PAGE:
« iepriekšējāTurpināt »
lowered the value of land when they turned in their reports, because the property was occupied by "a bunch of coons right out there by the river, not very much value.” Mr. Day pointed out that these same appraisers are now used by the Veterans' Administration in housing matters. The reference may be found on page 3027 of the housing hearings.
Of course, other communities may be a little more polished in their statements, but our experience shows that they, also, follow the practice of reducing values of property just because it is occupied by colored people.
In the Savannah case that I have mentioned previously, a colored Presbyterian Church was located in the area that was cleared. At first, the congregation was offered $8,000 for the property. Later, the price was raised to $13,000. How. ever, when the case was taken to court, the congregation won a $40.000 judgment.
There are numerous illustrations of FHA-promoted segregation, many of which are in the Maryland and Virginia areas around Washington. However, the most colossal of FHA discriminatory policies may be found at Levittown, Pa., where thousands of new dwellings are built in an entirely new community with FHA assistance. Mr. Levitt refuses to let any colored person buy or rent one of these houses.
These illustrations show clearly that our amendment is needed to halt Federal sponsorship of racial discrimination in housing. Therefore, we urge that it be included in the bill.
The CHAIRMAN. We will now recess until 2:30 this afternoon, at which time we will meet in this room. Our first witness will be Mr. Rafsky, city of Philadelphia housing coordinator. And, then, we will have Mr. Moore of the United Community Defense Services and Mr. Grantham of the National Institute of Farm Brokers. We will meet at 2:30 in this room.
(Whereupon, at 12:05 p. m., the committee recessed to reconvene at 2:30 the same day.)
(The committee reconvened at 2:30 p. m., Senator Homer E. Capehart, chairman, presiding.)
The CHAIRMAN. The committee will please come to order. Our first witness will be Mr. Rafsky, housing coordinator, city of Philadelphia.
STATEMENT OF WILLIAM L. RAFSKY, HOUSING COORDINATOR,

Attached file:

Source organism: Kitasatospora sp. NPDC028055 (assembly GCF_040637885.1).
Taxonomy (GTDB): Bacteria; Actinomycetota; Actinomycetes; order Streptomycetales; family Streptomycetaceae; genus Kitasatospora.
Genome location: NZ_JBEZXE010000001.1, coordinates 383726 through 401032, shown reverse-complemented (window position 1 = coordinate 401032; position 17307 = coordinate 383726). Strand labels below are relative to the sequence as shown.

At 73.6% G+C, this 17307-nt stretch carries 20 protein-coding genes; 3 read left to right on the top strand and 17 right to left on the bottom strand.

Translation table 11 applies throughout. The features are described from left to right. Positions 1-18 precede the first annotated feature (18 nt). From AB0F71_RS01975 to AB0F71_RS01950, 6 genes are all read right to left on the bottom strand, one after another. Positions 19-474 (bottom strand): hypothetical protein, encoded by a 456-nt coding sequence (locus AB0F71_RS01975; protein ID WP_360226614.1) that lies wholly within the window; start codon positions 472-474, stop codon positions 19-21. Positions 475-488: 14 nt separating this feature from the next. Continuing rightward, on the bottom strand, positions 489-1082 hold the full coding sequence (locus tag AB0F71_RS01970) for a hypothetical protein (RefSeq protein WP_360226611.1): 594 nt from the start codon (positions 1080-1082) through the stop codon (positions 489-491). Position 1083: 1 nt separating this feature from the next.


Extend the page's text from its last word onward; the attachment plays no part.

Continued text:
CITY OF PHILADELPHIA, PA.
Mr. RAFSKY. My name is William L. Rafsky. I am the housing coordinator of the city of Philadelphia, and represent the city administrators today. I hereby request that my written statement be made a part of the record.
The CHAIRMAN. Without objection, your written statement will be made a part of the record at the end of your oral statement and your extemporaneous remarks will likewise be made a part of the record.
The CHAIRMAN. You may proceed, Mr. Rafsky.
Mr. RAFSKY. I will merely summarize some of the points made and would be glad to answer any questions that may be raised.
I would like to say, by way of prefacing our position on the proposed Housing Act of 1954, that we in the city of Philadelphia, particularly since 1949, have tried to apply all the known techniques in terms of solving our own problems of slums and blighted neighborhoods. We either have finished—and I think there are some records in the President's Advisorv Committee on that or have underway programs designed to attack slum
The CHAIRMAN. Yes, I understand that you people in Philadelphia, locally—that is the city government-have been doing many, many fine things. It has been a very active program and you have accomplished a lot. We know that as a matter of record.
Let me say this to you, that in my opinion, if we are going to get the job done in the United States, that is the way it will have to be done. Unless you get 100 percent cooperation out of a community, anything that the Federal Government does here is not going to be very effective.
Mr. Rafsky. I couldn't agree more.
The CHAIRMAN. First, the community and the city have got to help themselves and they have to be enthusiastic and they have got to organize and do the things that ought to be done. În reality it is really their responsibility. While I think we ought to help, from Washington—and we have been helping and we will continue to—it is really the responsibility of the local people.
That is why we congratulate you people in Philadelphia.
Mr. RAFsky. Our record isn't perfect, but we have tried to get the local government and the real estate board people to all work on this problem.
The CHAIRMAN. We have a lot of days now in the United States. The President and the governors declare certain days, and we celebrate. What we really ought to have in the United States is a cleanup week, where everybody stops and does nothing else.
Mr. RAFsky. We do have that in Philadelphia. We have won the price for cleanup, fix up, paint up, for the seventh time in a row.
The CHAIRMAN. It ought to be nationwide. It would be so much better. It is unbelievable what you can do. Why the cities do not do it, I will never understand.
Mr. RAFsky. I might say our new housing code, which is now before the city council, brings up to date the code we had in effect since 1915, and places clearcut responsibility on both occupant and landlord as to their responsibilities in this field.
I would like to say one other thing before I get to the bill itself, and that is we recognize our State has a responsibility in this as well, and we are preparing a legislative program before the primary election to line up the candidate on this issues.
So, after saying that, I also want to get on the record what is in the statement
The CHAIRMAN. Someone here this morning brought out the fact that in a neighborhood someone will let their property run down and won't paint it, and it becomes an eyesore, and that is the beginning, of course, of a slum area.